How to write Singletons in java

Singletons get a pretty bad press. Often described as an “anti-pattern”. I think it’s a little unfair since I find them pretty useful in several situations. However, the reason they can be bad is important to understand:

Making a class a singleton can make it difficult to test its clients, as it’s impossible to substitute a mock implementation for a singleton unless it implements an interface that serves as its type.

That quote, and most of what I am about to write are completely stolen from Josh Bloch’s excellent book, Effective Java (highly recommended in paperback or kindle editions). Those are affiliate links, but I still recommend you buy it no matter where you get it from.

Anyway, it raises an important point about testability, but one that I think doesn’t matter. The way I see it, if you’re writing a singleton that represents something you want to swap with a mock, such as a database connection or network resource etc then your design will change as your tests evolve. You practice TDD right? You’ll soon realise that a singleton doesn’t make sense or you need an interface of some kind. This post is about how to write a good singleton.

In the bad old days before java 1.5 there were 2 common ways to implement a singleton. A public final field:

public static final Elvis INSTANCE = new Elvis();

or a static factory:

private static final Elvis INSTANCE = new Elvis();
public static Elvis getInstance() {
    return INSTANCE;
}

The static factory version is slightly better in that the you have a bit more flexibility to change your implementation details at a later date. In my two examples there is no performance benefit of either technique in modern JVMs. This is all well and good. There is only one Elvis in the world. There is the possibility a privileged client can invoke the private constructor reflectively but I’m not going to dwell on that.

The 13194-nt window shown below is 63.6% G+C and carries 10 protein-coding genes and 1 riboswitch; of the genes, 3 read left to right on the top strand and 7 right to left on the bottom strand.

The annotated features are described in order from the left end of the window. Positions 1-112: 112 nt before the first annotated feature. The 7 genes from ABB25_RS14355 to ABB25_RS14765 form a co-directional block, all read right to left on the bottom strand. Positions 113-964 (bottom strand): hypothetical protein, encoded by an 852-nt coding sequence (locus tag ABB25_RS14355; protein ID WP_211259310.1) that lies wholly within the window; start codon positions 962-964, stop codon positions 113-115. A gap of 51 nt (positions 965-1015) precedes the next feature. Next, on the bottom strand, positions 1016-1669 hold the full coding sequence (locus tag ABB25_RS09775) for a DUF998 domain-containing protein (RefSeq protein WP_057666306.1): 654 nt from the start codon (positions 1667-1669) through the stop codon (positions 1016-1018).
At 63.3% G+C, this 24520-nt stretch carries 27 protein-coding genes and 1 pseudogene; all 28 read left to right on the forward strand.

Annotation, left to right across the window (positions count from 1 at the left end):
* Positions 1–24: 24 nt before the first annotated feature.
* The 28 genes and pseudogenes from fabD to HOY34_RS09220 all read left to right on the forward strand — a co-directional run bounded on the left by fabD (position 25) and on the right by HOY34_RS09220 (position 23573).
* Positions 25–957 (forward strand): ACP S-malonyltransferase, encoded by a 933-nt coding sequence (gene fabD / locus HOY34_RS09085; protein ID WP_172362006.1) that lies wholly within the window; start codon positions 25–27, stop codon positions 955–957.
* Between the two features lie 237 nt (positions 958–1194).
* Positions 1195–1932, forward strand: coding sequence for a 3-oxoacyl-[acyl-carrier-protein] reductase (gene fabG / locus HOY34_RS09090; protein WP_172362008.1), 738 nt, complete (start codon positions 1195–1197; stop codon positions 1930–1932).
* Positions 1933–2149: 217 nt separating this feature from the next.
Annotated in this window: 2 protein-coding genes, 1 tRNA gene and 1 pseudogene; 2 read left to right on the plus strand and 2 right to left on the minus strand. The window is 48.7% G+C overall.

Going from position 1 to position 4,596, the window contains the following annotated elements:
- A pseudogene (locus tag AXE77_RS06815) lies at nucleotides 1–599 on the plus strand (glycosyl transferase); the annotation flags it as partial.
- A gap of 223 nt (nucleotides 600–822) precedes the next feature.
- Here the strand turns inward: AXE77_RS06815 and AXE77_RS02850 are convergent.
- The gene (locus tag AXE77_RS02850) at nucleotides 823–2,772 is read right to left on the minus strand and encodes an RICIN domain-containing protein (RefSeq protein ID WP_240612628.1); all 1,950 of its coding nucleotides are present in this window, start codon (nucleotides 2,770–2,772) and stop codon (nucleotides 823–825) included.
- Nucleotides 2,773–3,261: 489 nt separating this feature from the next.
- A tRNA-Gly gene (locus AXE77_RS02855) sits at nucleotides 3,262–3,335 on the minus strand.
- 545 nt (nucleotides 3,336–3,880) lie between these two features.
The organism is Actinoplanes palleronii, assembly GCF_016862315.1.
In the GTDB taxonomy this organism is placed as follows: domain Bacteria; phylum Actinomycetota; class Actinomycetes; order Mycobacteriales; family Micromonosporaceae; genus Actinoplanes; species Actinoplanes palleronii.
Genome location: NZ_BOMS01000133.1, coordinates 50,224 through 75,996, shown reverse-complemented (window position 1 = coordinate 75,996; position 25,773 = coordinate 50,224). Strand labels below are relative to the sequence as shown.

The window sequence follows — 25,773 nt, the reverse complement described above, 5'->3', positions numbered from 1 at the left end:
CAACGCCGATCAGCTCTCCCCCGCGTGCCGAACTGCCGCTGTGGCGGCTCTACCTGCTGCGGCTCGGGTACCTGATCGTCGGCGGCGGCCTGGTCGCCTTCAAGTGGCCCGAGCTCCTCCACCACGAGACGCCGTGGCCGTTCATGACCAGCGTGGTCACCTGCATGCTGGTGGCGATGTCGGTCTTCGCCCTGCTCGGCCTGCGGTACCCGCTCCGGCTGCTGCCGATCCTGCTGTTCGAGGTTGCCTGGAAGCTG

Bloch raises another problem:

To make a singleton class that is implemented using either of the previous approaches serializable, it is not sufficient merely to add implements Serializable to its declaration. To maintain the singleton guarantee, you have to declare all instance fields transient and provide a readResolve method. Otherwise, each time a serialized instance is deserialized, a new instance will be created, leading, in the case of our example, to spurious Elvis sightings.

Oo-er, this sounds messy. You implied in java 1.5 there’s a better way, please, what is it, I’m desperate!

// Enum singleton - the preferred approach
public enum Elvis {
    INSTANCE;
    public void leaveTheBuilding() { ... }
}

TADA!

This approach is functionally equivalent to the public field approach, except that it is more concise, provides the serialization machinery for free, and provides an ironclad guarantee against multiple instantiation, even in the face of sophisticated serialization or reflection attacks. While this approach has yet to be widely adopted, a single-element enum type is the best way to implement a singleton.

Have a little think about it, let it sink in, then run off and replace any singletons in any projects you can get your hands on.

5 thoughts on “How to write Singletons in java”

  1. So, if I use the enum singleton, won’t that “make it difficult to test its clients, as it’s impossible to substitute a mock implementation for a singleton unless it implements an interface that serves as its type.”

    Furthermore, why not let an IoC controller inject the singleton, and manage its Singletoness?

  2. So, if I use the enum singleton, won’t that “make it difficult to test its clients, as it’s impossible to substitute a mock implementation for a singleton unless it implements an interface that serves as its type.”

    Yes. So don’t use singletons in cases where you need to swap it for something else.

    If you’re (accidentally/naively) tempted to use a singleton when you shouldn’t, you’ll soon realise when you attempt to test.

    As for your IoC comment, in the case of a true singleton, there is only one in the universe and you won’t need to swap it out for anything else. Why inject it? If anything, it’s probably an implementation detail you needn’t be polluting your constructor with.

  3. Make up your mind, either you care about testability and the non-substitution of Singletons, or you don’t. And anyway, it’s not the singleton that’s the TDD anti-pattern, it’s the static call to INSTANCE that tightly couples Elvis to his client (i.e. can you demonstrate which is unique to singletons in this regard, and isn’t just generally true of static methods?)

Leave a Reply

Your email address will not be published. Required fields are marked *